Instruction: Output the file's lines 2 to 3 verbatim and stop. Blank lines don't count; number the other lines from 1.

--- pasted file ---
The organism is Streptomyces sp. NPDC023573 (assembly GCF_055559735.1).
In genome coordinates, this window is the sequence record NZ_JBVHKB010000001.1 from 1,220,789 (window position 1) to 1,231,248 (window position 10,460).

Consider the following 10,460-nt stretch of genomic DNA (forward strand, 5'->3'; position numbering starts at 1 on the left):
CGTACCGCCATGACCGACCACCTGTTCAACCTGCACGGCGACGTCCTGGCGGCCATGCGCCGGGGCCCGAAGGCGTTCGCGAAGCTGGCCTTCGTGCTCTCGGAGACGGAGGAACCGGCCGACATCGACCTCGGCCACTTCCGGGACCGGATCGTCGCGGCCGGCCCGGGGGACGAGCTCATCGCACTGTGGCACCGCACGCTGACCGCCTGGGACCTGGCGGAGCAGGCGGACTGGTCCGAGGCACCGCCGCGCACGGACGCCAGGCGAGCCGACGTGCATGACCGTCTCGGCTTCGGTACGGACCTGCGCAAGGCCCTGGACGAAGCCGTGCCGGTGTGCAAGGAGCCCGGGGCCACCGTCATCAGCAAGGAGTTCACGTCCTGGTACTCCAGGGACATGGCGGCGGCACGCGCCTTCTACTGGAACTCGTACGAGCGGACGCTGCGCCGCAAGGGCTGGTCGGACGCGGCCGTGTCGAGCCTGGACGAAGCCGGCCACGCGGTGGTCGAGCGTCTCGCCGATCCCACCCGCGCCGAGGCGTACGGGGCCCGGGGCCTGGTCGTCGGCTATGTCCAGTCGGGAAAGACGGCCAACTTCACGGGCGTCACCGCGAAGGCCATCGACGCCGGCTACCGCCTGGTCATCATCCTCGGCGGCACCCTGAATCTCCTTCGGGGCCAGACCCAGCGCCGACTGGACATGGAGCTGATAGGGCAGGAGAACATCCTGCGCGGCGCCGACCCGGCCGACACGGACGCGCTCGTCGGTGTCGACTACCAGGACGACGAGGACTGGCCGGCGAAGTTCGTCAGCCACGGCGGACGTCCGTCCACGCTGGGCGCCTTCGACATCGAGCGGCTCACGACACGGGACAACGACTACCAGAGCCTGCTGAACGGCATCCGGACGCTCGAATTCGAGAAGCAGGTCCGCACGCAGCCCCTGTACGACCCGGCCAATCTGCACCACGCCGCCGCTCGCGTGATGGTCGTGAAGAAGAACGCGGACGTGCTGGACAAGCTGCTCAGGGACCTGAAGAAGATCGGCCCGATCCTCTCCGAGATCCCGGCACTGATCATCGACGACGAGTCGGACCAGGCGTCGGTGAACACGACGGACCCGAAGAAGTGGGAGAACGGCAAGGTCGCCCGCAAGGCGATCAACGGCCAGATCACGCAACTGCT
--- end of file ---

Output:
In genome coordinates, this window is the sequence record NZ_JBVHKB010000001.1 from 1,220,789 (window position 1) to 1,231,248 (window position 10,460).

Consider the following 10,460-nt stretch of genomic DNA (forward strand, 5'->3'; position numbering starts at 1 on the left):